We Had the Tools

We Had the Tools

We have the tools.

Every time I hear this phrase uttered, there’s a mental image I just can’t shake. I see a bunch of tools - literal tools - piled against a wall. Hammers, pliers, saws, power drills, sandblasters, and the like. This visual comes from a real-life experience that is equal parts painful and hilarious for me to revisit. Come with me, if you’ve got a few minutes to kill, on a journey into my past where a juicy little metaphor for the mishandling of the Covid pandemic awaits us. This event lives in my memories as the Great Tool Dump.

The summer after I graduated from high school, I took a job at a hardware store to make money for my first year at college. I knew nothing about hardware but the guy who hired me - I’ll call him Tim - said that wasn’t necessary. I just needed to show up on time for my shifts and be polite to customers. Everything else I needed to know, I’d learn from my trainer, Liz.

Liz was in her 70s. She never smiled and wore thick glasses that hid any sign of emotion in her eyes, so it was hard to read her. She’d been a smoker most of her adult life, so when she spoke, she sounded exactly like Patty and Selma from 'The Simpsons.' In spite of the gruffness in the way she came across, Liz was one of the nicest people I’d ever met. She never had an unkind word to say about anyone. Not out loud, anyway. But when Tim would arrive for work (late most mornings, always carrying a bag of food from McDonald’s that left the odor of grease and onions lingering in the store), her eyes would narrow as they followed him to the General Manager’s office. It wasn’t until I had a shift with Jerry and Tony, real-life incarnations of Beavis and Butthead, that I was schooled on Tim’s reputation among the staff.

“He’s an asshole,” Jerry informed me. “All he does is hire and fire people.”

“And watch porn all day in his office while he eats McDonald’s,” Tony added.

As the weeks passed, I learned that all my fellow employees held the same opinion and had made the same observations about Tim. I tried not to let that influence my view of him, as he had come across so warm and welcoming during my interview. That all changed one day when a customer approached me to ask about a sale he’d seen in the newspaper. I wasn’t familiar with the promotion he was describing, so while he shopped, I grabbed a copy of the newspaper and thumbed through it in search of an ad from our store. That’s when Tim came strolling through the front door, characteristically late. He approached me and made a show of snatching the newspaper out of my hands. “I’M NOT PAYING YOU TO STAND AROUND AND READ THE DAMN NEWSPAPER!” he yelled at me, just before disappearing into his office to clock in for his busy day of eating fast food and watching porn.

Everyone within earshot stopped what they were doing and stared at me. The customer who had asked about the sale in the paper apologized for getting me in trouble and told me I should report that horrible man to my boss. He was shocked to learn that Tim was in fact my boss.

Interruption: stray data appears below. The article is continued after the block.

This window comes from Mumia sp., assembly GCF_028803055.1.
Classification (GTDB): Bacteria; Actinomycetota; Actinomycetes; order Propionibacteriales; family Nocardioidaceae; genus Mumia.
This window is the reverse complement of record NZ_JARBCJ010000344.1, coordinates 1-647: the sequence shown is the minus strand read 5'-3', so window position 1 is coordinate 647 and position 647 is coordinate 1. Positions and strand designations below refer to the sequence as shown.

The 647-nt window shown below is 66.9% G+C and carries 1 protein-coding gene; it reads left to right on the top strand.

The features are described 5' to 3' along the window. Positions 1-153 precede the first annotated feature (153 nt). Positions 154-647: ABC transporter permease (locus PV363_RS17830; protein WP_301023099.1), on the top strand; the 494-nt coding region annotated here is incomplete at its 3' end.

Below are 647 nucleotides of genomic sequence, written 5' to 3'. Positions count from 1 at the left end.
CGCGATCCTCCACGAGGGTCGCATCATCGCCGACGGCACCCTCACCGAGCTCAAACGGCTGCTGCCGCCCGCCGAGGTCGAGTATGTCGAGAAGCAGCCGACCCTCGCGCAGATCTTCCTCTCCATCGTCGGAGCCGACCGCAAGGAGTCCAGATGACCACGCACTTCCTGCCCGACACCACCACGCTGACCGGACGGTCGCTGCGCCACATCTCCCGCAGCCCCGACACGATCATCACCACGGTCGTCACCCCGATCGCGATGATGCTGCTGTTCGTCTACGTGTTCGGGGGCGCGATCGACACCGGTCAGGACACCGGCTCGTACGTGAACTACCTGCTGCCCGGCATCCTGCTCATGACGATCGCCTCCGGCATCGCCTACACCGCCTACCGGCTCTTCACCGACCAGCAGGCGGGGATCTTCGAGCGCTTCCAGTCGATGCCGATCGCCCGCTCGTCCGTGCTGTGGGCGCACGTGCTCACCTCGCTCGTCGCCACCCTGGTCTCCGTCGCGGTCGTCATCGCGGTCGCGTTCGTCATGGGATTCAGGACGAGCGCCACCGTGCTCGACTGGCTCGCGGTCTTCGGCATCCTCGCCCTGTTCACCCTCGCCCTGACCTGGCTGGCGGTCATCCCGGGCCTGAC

I mentioned Tim's outburst to Mr. Scruggs, the assistant manager. To this day I don’t know his first name. He was an old-school authoritarian who was all about formality and doing everything by the book. Mr. Scruggs hinted he was aware that Tim wasn’t worth two shits as a manager, but insisted we still had to respect his authority as our boss. He told me to let it roll off my back and not take it personally since Tim was an asshole to everyone, himself included.

A few days later, I recounted the episode to Liz while we were opening the store for the day. She shook her head in disgust. “You didn’t do anything wrong,” she assured me. “You’re doing a fine job and everyone else here knows it.” She patted me on the back and I felt better.

It didn’t last very long. Later that morning, a customer came in with a return. Liz and I were both standing behind the customer service counter when the customer pulled a well-worn power drill out of a brown paper bag. “I got this here last week and it doesn’t work,” she insisted. Liz picked it up, rotated it at different angles to get a full view, and pointed the bottom of the drill toward me so I could see the neon-orange $1 yard sale price sticker on the bottom of the device. We exchanged a smirk.

“Do you have a receipt or the original packaging?” Liz asked. The customer had neither and took offense at the question. She demanded that Liz exchange it for a new power drill. “Ma’am, I wish I could help you, but without a receipt, there’s not much I can do,” Liz explained. “The drill likely isn't working anymore because of regular wear and tear. It's had lots of use and it's an older piece of equipment. The brand was actually discontinued several years ago.”

The customer grew horns. She demanded to speak to the manager. Liz braced herself, then picked up the phone and called Tim.

A few minutes later, Tim emerged from his office, licking the grease off of his fingers before tucking his shirttail back into his pants. Without acknowledging Liz, he made his way directly to the pissed off customer to ask how he could help her. He listened, feigned concern, then voiced his appreciation to her for bringing this faulty equipment to our attention. He walked her over to the power drill section and told her to pick whichever one she wanted. Then he carried her selection to the cash register, shoved past me and Liz, and rang it up as an exchange. He apologized profusely to her for having had a less than satisfactory customer experience before he arrived on the scene, then thanked her again for her business as she strolled out the door.